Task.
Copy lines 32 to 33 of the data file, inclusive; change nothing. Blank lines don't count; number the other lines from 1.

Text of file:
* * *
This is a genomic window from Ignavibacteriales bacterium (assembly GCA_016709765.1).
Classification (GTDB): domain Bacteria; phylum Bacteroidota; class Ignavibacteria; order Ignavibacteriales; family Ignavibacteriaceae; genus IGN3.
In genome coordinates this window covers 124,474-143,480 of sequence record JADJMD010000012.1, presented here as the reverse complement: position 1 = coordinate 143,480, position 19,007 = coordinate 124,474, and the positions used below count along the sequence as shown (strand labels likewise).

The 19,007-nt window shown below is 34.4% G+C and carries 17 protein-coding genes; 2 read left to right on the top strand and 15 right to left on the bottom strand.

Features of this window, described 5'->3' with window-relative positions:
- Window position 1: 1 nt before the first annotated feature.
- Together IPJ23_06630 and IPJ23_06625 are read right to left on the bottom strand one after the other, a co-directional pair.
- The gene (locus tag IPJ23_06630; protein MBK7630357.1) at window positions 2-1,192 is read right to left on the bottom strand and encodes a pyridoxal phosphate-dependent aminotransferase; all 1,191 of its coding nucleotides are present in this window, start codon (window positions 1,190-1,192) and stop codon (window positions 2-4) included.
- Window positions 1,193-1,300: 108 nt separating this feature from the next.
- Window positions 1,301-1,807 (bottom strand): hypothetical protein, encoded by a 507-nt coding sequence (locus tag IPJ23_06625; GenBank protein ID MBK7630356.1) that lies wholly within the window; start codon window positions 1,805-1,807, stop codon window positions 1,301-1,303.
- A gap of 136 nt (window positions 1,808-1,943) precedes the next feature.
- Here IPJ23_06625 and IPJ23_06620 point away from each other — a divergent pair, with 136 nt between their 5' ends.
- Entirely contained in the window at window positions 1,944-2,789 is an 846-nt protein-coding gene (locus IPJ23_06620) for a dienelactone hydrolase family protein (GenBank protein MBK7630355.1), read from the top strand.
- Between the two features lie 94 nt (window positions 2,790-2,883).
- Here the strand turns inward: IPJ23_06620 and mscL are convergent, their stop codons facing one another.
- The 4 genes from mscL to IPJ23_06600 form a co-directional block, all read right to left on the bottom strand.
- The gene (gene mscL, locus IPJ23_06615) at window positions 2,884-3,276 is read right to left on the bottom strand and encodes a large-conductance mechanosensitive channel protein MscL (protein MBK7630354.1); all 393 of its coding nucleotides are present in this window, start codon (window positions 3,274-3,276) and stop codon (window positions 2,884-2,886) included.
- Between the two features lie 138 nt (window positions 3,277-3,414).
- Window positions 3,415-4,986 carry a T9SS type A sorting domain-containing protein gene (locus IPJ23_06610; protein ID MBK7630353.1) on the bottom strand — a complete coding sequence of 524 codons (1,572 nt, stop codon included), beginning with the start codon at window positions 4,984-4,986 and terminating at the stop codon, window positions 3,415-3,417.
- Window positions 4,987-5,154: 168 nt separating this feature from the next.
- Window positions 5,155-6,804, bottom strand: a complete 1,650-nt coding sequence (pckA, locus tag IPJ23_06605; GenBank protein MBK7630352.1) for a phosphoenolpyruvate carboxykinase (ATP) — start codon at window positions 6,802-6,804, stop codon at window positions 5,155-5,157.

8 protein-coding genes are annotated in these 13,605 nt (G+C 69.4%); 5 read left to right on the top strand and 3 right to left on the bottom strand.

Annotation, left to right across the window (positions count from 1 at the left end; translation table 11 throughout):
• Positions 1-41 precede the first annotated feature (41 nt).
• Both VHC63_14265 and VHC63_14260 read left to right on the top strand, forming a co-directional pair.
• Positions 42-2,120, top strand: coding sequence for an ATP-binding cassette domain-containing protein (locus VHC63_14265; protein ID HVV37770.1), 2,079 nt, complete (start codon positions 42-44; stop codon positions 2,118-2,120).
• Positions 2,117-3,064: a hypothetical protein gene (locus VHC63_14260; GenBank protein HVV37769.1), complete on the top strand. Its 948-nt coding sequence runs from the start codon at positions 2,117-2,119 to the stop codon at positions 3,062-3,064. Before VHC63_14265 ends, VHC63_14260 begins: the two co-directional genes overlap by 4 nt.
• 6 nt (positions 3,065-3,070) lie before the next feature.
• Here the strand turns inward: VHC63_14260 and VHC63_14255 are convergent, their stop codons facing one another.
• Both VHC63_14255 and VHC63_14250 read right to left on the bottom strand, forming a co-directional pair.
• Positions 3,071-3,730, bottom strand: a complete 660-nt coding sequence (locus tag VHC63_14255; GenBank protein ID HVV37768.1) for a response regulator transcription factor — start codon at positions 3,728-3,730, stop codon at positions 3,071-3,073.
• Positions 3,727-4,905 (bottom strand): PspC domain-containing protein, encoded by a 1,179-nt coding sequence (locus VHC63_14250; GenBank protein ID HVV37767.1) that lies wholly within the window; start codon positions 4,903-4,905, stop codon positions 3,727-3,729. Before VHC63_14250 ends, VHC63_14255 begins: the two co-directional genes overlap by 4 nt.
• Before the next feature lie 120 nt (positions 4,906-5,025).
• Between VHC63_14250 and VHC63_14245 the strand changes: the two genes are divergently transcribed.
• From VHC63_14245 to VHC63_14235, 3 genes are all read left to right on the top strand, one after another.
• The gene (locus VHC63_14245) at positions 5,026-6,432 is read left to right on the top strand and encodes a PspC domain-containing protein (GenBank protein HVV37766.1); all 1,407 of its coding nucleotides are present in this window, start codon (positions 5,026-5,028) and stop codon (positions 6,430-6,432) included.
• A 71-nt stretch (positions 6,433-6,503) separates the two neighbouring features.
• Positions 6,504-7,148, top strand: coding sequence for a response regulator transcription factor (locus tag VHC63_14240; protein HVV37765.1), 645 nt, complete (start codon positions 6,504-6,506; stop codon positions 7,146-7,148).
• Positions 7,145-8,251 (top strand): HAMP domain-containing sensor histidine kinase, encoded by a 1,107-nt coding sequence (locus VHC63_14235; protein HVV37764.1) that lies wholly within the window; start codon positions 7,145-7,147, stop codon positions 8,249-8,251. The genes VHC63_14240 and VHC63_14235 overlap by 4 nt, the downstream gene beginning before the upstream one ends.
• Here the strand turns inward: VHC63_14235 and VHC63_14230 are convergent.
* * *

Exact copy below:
• Positions 3,727-4,905 (bottom strand): PspC domain-containing protein, encoded by a 1,179-nt coding sequence (locus VHC63_14250; GenBank protein ID HVV37767.1) that lies wholly within the window; start codon positions 4,903-4,905, stop codon positions 3,727-3,729. Before VHC63_14250 ends, VHC63_14255 begins: the two co-directional genes overlap by 4 nt.
• Before the next feature lie 120 nt (positions 4,906-5,025).